Scientists Discover Untapped Reef Near Galapagos Islands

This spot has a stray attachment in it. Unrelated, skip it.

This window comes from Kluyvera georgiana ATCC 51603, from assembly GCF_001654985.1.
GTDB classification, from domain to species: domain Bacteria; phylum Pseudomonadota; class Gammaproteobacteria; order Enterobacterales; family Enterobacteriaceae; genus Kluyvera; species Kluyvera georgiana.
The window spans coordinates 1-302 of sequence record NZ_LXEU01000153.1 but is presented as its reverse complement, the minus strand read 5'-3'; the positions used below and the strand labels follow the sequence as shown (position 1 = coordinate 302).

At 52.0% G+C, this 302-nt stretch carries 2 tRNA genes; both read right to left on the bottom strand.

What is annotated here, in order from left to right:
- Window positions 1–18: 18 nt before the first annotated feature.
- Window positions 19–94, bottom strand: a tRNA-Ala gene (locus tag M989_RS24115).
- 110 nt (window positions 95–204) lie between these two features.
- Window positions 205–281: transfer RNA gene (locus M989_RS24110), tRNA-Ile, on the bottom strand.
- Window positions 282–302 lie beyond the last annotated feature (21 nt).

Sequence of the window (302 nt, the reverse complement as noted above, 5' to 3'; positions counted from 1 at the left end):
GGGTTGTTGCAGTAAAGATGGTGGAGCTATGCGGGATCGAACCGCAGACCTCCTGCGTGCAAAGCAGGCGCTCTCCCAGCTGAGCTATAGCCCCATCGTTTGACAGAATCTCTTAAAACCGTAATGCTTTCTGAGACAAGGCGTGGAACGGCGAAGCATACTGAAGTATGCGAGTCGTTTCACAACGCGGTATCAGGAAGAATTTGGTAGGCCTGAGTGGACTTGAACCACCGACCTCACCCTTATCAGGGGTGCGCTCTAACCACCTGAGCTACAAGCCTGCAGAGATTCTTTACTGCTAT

Final land excursion to Isla Bartomome and the lava beds on the E coast of Isla San Salvadore – last big climb up to the iconic Pinnacle Rock viewpoint – notice the outline of a crater in the ocean InternationalIndiaAfricaThe Galapagos Marine Reserve was first established in 1998 and is considered to be one of the most diverse marine protected areas in the world, as well as one of the largest. Scientists recently revealed the discovery of a deep sea coral reef within the territory of the Galapagos Marine Reserve that has managed to maintain a healthy stretch of colonies.The finding marks the first time such objects have been found since the founding of the protected area in 1998. Officials have indicated that the reef lies at a depth between 400 and 600 meters in an area that had not been previously mapped.The discovery was made by the research submarine HOV Alvin, which recently underwent an upgrade and received 4K cameras and sampling equipment.”Exploring, mapping and sampling the Galápagos Platform with Alvin and Atlantis represents an opportunity to apply 21st-century deep-submergence and seafloor mapping technologies and innovative deep-sea imaging techniques to reveal the beauty and complexity of the volcanic and biological processes that makes the Galápagos so unique,” notes Dr. Daniel J. Fornari, co-lead of the expedition, marine geologist, and Emeritus Research Scholar at the Woods Hole Oceanographic Institution.Scientists also pointed out that the cleanliness of the reefs could serve as a great aid to studying the effects of global warming. As the reef is uncontaminated and untouched by industrial or other human activities, the data collected during the study is anticipated to demonstrate one-of-a-kind finds.Michelle Taylor, a co-leader with the expedition, has stated that officials also noticed a variety of animals living in the reef, such as “pink octopus, batfish, squat lobsters, and an array of deep-sea fish, sharks, and rays.”Ecuadorian Minister of Environment Jose Antonio Dávalos called the discovery encouraging and promised to create new marine reserves.The Galapagos Islands are best known for their abundance of native fauna and Charles Darwin’s research, which gave him the first incentive to create an evolutionary theory of the origin of species.


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